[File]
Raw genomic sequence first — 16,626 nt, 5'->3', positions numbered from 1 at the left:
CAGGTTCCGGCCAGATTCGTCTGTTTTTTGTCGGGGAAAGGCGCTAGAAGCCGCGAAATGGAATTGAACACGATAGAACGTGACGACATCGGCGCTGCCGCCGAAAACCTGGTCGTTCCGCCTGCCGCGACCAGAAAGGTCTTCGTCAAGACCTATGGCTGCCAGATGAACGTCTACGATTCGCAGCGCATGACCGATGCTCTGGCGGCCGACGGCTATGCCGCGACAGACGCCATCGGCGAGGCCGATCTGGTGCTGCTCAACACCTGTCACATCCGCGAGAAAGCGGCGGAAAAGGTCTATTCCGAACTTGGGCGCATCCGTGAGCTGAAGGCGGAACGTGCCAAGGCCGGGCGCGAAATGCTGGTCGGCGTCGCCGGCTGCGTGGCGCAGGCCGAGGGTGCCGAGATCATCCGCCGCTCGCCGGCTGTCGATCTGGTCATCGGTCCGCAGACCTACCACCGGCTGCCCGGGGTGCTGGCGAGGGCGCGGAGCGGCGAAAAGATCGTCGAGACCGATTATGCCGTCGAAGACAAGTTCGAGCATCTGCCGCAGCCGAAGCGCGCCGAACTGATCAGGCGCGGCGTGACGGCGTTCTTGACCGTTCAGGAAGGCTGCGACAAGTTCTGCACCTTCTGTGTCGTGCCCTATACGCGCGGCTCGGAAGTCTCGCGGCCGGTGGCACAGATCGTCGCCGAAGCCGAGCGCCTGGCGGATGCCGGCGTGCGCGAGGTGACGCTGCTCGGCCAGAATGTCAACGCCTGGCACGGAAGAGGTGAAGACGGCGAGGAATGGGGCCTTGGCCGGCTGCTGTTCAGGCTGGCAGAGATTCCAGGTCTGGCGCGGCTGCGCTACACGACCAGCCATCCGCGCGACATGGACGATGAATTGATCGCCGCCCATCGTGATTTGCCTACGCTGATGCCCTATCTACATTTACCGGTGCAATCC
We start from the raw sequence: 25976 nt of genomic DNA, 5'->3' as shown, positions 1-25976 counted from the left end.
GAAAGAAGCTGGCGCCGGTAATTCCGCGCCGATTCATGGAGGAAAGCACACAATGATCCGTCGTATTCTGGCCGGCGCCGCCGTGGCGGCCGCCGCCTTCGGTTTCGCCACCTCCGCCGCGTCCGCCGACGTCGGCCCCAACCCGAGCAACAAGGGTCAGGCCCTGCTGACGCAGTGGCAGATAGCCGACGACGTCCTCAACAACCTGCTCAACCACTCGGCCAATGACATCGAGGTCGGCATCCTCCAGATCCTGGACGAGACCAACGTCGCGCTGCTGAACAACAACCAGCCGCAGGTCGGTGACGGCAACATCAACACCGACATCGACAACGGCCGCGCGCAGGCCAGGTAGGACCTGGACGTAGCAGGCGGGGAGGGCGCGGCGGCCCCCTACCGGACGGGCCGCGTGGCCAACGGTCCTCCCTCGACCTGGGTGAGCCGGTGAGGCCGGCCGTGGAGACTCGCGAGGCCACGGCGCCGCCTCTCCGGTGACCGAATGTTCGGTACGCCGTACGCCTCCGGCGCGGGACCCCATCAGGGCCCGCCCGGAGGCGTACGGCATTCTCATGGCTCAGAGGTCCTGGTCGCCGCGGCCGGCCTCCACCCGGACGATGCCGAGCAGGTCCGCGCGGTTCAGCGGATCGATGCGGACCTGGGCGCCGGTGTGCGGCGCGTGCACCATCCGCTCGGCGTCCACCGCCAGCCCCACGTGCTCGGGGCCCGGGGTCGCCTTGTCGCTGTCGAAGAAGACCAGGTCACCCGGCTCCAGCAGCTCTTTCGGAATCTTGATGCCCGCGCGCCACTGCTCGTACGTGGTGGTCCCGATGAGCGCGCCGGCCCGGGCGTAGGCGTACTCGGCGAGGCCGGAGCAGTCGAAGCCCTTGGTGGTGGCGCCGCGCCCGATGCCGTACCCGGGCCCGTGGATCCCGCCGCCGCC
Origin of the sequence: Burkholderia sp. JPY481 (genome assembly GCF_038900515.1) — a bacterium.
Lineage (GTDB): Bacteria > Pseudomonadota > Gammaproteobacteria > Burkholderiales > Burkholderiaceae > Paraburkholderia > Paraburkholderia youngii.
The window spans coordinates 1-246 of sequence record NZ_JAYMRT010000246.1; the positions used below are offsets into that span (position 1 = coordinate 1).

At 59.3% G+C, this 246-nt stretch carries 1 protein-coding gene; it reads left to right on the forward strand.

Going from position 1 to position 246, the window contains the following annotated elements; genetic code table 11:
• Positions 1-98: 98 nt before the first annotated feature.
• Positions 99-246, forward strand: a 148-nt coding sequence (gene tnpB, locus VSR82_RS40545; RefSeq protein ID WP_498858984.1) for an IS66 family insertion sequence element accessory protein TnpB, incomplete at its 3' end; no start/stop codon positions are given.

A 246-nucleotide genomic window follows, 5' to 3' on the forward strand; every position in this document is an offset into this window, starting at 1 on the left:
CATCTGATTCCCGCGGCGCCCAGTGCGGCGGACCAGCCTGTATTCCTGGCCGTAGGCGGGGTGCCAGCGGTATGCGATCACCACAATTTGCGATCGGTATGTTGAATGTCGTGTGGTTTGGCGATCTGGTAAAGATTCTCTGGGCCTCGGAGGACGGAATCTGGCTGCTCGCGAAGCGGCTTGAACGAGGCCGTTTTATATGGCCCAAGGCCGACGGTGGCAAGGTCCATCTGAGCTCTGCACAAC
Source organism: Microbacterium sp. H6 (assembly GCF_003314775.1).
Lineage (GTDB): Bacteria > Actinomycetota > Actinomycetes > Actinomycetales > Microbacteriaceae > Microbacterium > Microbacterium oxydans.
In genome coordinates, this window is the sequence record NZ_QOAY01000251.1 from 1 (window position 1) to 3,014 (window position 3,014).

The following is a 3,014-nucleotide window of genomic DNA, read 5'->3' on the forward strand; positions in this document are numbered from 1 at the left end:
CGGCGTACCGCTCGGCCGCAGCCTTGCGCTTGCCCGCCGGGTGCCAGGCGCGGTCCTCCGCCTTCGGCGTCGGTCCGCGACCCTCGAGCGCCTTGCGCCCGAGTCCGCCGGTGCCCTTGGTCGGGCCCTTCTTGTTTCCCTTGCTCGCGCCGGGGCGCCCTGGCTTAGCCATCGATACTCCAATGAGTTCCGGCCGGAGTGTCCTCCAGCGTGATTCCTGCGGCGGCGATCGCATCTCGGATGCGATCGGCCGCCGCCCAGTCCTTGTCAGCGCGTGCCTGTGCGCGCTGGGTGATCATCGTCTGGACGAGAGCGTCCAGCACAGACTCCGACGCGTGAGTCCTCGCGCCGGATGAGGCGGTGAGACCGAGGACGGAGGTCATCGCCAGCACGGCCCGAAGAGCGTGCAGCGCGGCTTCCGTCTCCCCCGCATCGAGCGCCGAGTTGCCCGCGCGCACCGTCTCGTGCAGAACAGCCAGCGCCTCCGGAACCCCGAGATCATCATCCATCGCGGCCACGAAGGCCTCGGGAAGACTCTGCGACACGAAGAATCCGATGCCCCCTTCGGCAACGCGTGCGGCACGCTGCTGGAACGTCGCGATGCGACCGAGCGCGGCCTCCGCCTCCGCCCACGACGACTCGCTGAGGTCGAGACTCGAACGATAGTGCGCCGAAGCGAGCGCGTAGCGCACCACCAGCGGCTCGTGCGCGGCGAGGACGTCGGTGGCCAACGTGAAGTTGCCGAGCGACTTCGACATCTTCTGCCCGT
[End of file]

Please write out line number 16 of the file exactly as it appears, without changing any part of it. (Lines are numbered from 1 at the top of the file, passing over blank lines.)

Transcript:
In genome coordinates, this window is the sequence record NZ_QOAY01000251.1 from 1 (window position 1) to 3,014 (window position 3,014).